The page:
Acidic Imposition
       Tissue Cdfitaminalfon
  There are many factors that contribute to
  the stress observed in living organisms.
  It's difficult to identify any one thing—
  stressors are interrelated and overlapping.
  For example, some streams are clearly
  dominated by a single stressor, but most
  suffer from the cumulative,  combined
  effects of multiple stressors.
 Figure 5. Habitat degradation—both from sedimentation in the stream .bed
 (mstream) and erosion along its banks (riparian)—is the stressor that has
 damaged the most miles of streams in .the, Mid-Atlantic Highlands.
 Introduced species (gray bar above) are found in over 30% of the stream
ijniles .and include brown and rainbow trout, introduced by the states as
 game/sport fish (EPA/903/R-OQ/013, August 2000);
 *  The Mid-Atlantic Highlands study region includes the area from the Blue Ridge Mountains in the east to the Ohio River
 In the west and from the Catskill Mountains in the north to the Virginia—North Carolina/Tennessee border in the south.


First, environmental managers can review existing environmental management programs.  Do they protect all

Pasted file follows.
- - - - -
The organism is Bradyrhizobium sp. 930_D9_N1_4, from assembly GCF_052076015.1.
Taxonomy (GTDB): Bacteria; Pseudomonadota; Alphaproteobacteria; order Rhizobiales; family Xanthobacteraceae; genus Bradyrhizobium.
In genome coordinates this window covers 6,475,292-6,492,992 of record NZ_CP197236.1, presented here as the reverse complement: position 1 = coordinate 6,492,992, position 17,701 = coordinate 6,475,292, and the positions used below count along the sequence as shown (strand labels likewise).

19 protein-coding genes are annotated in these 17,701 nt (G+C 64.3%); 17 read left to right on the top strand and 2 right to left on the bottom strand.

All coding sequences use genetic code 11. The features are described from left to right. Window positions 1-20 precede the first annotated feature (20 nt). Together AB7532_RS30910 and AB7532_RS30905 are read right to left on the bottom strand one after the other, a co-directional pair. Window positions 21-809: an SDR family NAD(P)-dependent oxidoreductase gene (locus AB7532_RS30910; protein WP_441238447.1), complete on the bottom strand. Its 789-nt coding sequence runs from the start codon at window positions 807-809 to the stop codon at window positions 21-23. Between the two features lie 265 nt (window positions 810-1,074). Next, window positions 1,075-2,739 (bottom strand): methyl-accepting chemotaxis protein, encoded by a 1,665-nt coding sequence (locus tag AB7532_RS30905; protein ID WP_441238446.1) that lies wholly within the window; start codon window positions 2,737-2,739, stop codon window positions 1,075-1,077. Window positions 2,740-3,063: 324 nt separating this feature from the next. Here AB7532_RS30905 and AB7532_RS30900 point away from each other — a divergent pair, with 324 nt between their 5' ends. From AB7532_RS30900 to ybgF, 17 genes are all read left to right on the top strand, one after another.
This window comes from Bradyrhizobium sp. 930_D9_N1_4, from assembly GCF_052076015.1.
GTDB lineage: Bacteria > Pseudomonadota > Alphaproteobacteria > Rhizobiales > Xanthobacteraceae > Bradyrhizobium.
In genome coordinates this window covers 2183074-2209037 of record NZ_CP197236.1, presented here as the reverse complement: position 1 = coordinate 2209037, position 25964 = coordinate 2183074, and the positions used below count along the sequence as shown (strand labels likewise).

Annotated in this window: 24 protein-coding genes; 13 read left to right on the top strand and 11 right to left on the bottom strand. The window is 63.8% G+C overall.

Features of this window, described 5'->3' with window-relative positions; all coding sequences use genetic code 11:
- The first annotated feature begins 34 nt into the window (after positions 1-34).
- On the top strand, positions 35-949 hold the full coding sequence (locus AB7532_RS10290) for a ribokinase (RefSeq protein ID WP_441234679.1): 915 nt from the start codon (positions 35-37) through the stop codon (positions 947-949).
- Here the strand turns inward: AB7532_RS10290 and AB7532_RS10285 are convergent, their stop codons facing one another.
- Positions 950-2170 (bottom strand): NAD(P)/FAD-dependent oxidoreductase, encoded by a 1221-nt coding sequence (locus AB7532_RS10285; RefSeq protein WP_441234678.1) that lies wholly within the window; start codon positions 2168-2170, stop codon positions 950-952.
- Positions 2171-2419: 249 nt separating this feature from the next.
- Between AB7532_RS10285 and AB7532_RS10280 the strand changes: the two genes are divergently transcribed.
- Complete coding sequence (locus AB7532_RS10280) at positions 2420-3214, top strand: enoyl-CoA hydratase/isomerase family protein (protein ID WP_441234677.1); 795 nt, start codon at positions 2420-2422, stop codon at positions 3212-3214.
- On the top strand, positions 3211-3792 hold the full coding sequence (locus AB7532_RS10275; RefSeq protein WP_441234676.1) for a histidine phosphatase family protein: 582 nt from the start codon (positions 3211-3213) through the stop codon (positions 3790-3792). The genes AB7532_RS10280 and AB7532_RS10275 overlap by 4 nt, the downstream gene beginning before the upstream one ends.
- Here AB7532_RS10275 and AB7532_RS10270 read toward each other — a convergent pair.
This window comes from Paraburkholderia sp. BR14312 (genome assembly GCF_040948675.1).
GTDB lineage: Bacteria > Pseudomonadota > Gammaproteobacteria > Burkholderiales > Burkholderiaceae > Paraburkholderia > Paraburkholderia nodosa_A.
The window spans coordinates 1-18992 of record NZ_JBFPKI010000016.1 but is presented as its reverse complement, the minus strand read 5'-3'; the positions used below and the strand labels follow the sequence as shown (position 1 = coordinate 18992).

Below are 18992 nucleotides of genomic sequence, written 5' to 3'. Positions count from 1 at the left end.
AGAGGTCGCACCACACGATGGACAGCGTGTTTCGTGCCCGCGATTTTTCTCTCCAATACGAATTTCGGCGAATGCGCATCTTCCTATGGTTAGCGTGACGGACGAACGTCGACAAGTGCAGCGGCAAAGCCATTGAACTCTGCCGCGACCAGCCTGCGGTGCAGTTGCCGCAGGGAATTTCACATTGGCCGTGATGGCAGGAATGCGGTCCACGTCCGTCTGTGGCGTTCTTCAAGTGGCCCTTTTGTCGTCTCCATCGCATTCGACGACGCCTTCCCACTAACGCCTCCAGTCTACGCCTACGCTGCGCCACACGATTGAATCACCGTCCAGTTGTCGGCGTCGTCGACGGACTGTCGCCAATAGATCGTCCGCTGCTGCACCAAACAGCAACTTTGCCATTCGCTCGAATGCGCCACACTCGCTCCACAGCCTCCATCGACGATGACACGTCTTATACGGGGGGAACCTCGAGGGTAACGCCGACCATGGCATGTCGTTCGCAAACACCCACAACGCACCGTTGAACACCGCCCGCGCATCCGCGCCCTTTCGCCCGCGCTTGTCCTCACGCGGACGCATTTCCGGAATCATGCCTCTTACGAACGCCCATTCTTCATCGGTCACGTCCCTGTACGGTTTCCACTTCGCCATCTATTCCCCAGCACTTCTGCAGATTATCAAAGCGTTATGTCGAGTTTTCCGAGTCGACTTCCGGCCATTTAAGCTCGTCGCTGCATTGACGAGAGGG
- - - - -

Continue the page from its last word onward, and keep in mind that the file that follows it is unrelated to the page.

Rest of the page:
living organisms and provide a sustainable environment? If there is compliance with environmental permits,
but living organisms are stressed, something additional may be needed.
Environmental managers need to rank the stressors.  Cause-effect relationships between the factors causing
stresses and the biological/ecological endpoints that  relate to society's needs and desires (e.g., food to eat,
housing, clean water, streams with fish, birds and animals to watch, large continuous forested watersheds)
must be determined. Then, human needs must be balanced with the stressors that cause the highest ecological
    Environmental  managers  need  to  manage  the
    environment in a more integrated way.  Managing on a
    pollutant-by-pollutant, or media-by-media (e.g., water, air,
    solid waste) basis is  not enough anymore.  Flexible,
    integrated environmental management programs, similar
    to those in the Chesapeake Bay watershed (Figure 6), also
    need to be implemented in the Highlands and throughout
    the Region.

    Finally, environmental managers need to present information
    in a way that is clear and understandable to the public and
    decision makers. Sound, understandable  information can
    contribute to decisions on the effects of urban sprawl, where
    to  put transportation corridors, and how to protect large,
    continuous stands of forests from being cut into small
    patches.  Clearly, everyone-government at all levels, civic